Evaluation of Amorphous Oxide Coatings for High-Voltage Li-Ion Battery Applications Using a First-Principles Framework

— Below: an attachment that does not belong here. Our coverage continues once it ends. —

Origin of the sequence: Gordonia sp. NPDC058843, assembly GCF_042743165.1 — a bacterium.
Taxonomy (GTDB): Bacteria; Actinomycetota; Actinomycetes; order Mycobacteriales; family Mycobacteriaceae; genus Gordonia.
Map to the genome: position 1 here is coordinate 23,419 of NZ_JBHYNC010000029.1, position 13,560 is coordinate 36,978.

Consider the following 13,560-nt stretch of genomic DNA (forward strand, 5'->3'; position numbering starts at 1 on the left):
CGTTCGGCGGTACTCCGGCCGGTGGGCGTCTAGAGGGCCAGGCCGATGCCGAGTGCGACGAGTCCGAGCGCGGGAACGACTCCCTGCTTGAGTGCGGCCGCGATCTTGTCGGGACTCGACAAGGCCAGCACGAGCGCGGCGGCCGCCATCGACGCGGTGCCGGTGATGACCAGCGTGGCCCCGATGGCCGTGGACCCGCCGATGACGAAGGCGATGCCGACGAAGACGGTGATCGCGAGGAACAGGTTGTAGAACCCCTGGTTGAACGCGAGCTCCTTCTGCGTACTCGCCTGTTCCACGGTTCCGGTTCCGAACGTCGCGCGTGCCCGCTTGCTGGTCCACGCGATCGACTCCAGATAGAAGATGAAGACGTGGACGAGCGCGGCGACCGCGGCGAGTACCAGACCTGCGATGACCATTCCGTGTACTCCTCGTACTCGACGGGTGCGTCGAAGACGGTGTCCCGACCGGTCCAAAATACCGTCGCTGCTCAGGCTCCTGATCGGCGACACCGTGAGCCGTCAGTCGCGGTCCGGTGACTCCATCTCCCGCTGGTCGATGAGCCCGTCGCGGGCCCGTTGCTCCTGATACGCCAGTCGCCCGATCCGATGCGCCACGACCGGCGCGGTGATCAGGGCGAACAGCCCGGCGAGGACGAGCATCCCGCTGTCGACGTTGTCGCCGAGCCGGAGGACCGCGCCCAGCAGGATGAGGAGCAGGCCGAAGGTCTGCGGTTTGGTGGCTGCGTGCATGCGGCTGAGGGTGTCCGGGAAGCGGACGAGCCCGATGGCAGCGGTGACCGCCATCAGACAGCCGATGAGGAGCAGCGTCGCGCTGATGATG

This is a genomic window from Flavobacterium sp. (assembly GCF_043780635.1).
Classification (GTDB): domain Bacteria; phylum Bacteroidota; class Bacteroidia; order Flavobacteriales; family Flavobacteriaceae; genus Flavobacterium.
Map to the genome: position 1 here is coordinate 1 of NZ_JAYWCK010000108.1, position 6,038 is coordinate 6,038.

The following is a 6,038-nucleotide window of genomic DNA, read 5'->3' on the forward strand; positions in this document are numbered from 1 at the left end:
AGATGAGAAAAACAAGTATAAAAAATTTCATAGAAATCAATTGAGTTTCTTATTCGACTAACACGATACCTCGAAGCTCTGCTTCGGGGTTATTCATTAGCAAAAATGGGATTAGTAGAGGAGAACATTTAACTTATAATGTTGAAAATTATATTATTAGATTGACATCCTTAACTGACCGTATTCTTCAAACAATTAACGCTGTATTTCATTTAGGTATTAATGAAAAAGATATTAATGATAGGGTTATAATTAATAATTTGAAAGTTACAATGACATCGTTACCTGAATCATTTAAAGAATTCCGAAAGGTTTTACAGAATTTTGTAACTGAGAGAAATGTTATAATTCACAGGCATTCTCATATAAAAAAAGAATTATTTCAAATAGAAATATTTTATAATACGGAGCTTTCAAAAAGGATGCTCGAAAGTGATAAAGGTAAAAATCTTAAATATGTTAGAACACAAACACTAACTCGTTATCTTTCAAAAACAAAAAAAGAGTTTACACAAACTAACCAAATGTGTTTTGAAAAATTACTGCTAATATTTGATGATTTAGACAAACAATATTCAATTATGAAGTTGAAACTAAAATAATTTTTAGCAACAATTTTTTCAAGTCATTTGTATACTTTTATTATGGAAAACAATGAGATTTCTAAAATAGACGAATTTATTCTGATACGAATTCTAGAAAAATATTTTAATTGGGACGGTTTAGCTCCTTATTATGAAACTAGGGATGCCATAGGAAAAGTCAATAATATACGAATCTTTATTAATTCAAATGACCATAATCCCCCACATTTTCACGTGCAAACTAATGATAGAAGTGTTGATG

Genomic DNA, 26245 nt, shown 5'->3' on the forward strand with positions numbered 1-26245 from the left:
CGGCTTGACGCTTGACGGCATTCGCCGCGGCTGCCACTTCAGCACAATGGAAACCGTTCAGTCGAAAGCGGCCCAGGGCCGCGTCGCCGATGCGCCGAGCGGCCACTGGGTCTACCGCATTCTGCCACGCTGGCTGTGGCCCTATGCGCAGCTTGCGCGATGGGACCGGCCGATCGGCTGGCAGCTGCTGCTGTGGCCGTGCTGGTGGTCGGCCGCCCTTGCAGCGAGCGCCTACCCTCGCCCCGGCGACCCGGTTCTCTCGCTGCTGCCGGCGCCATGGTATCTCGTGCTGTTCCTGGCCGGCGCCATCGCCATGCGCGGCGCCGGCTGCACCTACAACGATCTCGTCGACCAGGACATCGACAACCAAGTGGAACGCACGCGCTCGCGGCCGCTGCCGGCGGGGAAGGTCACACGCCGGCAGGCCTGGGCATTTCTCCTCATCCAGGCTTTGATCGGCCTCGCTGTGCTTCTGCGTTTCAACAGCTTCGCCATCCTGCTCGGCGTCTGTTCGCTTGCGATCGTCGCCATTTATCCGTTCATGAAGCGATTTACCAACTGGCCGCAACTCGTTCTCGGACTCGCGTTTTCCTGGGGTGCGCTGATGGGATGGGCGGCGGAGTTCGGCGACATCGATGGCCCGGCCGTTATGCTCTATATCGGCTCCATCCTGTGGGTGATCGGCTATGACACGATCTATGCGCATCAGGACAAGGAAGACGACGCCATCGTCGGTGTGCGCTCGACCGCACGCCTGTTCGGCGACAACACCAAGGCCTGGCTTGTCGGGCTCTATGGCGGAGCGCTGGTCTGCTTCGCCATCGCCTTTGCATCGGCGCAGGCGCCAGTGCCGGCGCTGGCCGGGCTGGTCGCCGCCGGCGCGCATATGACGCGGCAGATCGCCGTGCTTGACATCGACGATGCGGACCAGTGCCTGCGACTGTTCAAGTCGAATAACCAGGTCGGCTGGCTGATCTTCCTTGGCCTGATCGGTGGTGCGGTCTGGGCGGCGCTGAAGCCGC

Cathode surface coatings are widely used industrially as a means to suppress degradation and improve electrochemical performance of lithium-ion batteries. However, developing an optimal coating is challenging, as different coating materials may enhance one aspect of performance while hindering another. To elucidate the fundamental thermodynamic and transport properties of amorphous cathode coating materials, here, we present a framework for calculating and analyzing the Li+ and O2– transport and the stability against delithiation in such materials. Our framework includes systematic workflows of ab-initio molecular dynamics calculations to obtain amorphous structures and diffusion trajectories coupled with an analysis of critical changes of the active-ion local environment during diffusion. Based on these data, we provide an estimate of room-temperature diffusivities, including statistical error bars, and the evaluation of the coating suitability in terms of its ability to facilitate Li+ transport while blocking O2– transport. Finally, we add the thermodynamic stability analysis of the coating chemistry within the operating voltage of common Li-ion cathodes. We apply this framework to two commonly used amorphous coating materials, Al2O3 and ZnO. We find that (1) in general, a higher Li+ content increases both Li+ and O2– diffusivities in both Al2O3 and ZnO. Also, Li+ and O2– diffuse much faster in ZnO than in Al2O3. (2) However, neither Al2O3 nor ZnO is expected to retain a significant concentration of Li+ at high charge. (3) ZnO performs much more poorly in terms of O2– blocking, and hence, Al2O3 is preferred for high-voltage cathode applications. These results will help to quantitatively evaluate amorphous materials, such as metal oxides and fluorides, for different performance metrics and facilitate the development of optimal cathode coatings.